Posted by: smithdavid | March 9, 2014


‘You’re probably best going out to Saunton this morning,’ the waitress/bargirl in the Thatch, Croyde tells us as she serves us. We’re staying in a room above the pub and have come down for breakfast. ‘Putsborough might be better this afternoon, more sheltered from the wind – but the swell needs wrap around…’ she adds.

Judging from the conditions yesterday and the (unreliable) Magicseaweed forecast, there will be good swell today. But both Emmet and I heard the howl of the wind outside earlier; the fear is that it will be blown out.

What more can you do when you live this far from the sea other than plan your trip and have faith?

We finish our breakfast and strap the boards to the soft racks on the estate car. When we have reached the top of Croyde Road, we pull up and look down towards the long stretch of Saunton. The wind is rushing through the vegetation up here; the only consolation is that it’s off-shore.

swell coming in from deep sea...

swell coming in from deep sea…

‘Looks like it’s cleaning things up a little…’ Emmet says as we watch the lines of swell pulsing in from deep sea.

‘All we can do is get in,’ I say. ‘Maybe it’ll be a little more sheltered down there…’

But once we’ve suited up and have made the long walk from the car park to the water’s edge the wind is pushing hard.

When I put Matilda down on the sand so that I can stretch and attach the leash a gust of wind picks her up and cartwheels her down the beach; I have to run to catch her.

‘That’s why I always put my board in the direction of the wind,’ Emmet says, grinning. ‘And put the leash on before doing anything else…’

We paddle out with the wind at our backs. When I get in to shoulder depth I see a wave that I could take. I paddle for it and pop-up as soon the wave begins to pull on Matilda. But the spray from the wave blows into my eyes and it does not seem to have enough power to carry me.

I catch a small wave a little later and have a short ride. When I jump off Matilda the wind blows her up and into my head. It’s nothing like the knock I took from the 8’7” hire board in Rossnowlagh but it’s enough to make my eyes water.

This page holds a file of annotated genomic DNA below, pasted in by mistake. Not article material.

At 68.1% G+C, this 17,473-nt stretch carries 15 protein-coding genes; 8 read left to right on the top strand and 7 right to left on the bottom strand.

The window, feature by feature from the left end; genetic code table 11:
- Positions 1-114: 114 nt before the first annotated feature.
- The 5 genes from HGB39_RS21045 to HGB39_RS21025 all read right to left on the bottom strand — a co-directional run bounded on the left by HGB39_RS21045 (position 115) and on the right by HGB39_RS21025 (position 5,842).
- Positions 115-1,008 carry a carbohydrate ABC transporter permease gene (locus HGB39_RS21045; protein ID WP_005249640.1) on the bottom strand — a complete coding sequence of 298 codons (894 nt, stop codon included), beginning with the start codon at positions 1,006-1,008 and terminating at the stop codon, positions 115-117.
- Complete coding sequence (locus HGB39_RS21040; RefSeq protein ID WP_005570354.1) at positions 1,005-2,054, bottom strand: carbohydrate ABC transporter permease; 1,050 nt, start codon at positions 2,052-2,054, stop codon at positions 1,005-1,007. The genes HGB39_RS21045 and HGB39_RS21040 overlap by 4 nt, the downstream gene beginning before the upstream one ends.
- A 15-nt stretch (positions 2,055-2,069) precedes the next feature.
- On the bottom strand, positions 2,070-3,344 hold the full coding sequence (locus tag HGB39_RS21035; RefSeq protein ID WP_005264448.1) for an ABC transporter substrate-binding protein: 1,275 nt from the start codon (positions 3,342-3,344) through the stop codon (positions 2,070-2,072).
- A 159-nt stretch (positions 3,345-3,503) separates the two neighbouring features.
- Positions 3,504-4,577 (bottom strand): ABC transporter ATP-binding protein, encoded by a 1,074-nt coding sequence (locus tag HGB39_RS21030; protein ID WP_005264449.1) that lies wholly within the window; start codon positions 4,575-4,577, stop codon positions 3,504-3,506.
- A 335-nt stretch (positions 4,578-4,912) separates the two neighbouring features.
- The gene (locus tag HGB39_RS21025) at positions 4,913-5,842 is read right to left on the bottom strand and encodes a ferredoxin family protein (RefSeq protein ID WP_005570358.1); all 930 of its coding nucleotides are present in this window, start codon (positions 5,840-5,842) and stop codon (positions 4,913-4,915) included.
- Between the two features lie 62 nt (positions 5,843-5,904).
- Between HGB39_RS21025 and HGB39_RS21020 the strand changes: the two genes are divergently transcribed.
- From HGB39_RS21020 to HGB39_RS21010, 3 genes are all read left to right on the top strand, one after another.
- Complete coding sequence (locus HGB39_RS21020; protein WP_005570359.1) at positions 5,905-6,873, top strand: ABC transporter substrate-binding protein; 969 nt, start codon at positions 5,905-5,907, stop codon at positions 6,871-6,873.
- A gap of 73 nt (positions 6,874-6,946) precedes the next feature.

I try and paddle a little farther out. I reach Emmet – he’s twenty or thirty yards farther in than I was. He’s sitting on his board, hands in armpits for warmth.

the path to the beach from saunton car park...

the path to the beach from saunton car park…

‘That wind is blowing me off the board every time I try and pop-up…’ he says.

We both make a few small waves, have a few short rides.

After a while I feel that my energy has drained and that it will be difficult to get up even if there is a good wave. I belly ride a wave back in to shore.

When I start walking back to the car, I see that there is a girl struggling with a SUP board. She angles it so that the wind won’t catch it, carries it ten yards or so, puts it down, rests.

I offer to help her and when I take the tail of the board I see that blood is running from a cut above her eye.

‘Wind blew it into me…’ she says, noticing my gaze.

My mediocre surf and bump on the head seem insignificant now.

And once I’ve changed and warmed up my body begins to have that satisfied ache.

‘I’ve never regretted going in for a session. Not even today…’ I say to Emmet


  1. Dave,

    “I’ve never regretted going in..”.

    It’s still dark here in the States, pre-dawn. I’m eating some cereal and revisiting my favorite blogs.

    Took up snowboarding recently- a kind of surfing on the mountain. We have a small mountain about an hour+ from my home. The conditions there will not be so great now- warm weather has brought “spring skiing” conditions. Wasn’t sure I wanted to make the drive, although it’s the last possible week of the season for me.

    Read your post and now I know. I’ll be heading out after breakfast. Never regretted giving it a go.



    • hope you didn’t regret going out, tom. though, regret is a state of mind, so i doubt you did.

      keep boarding…dave

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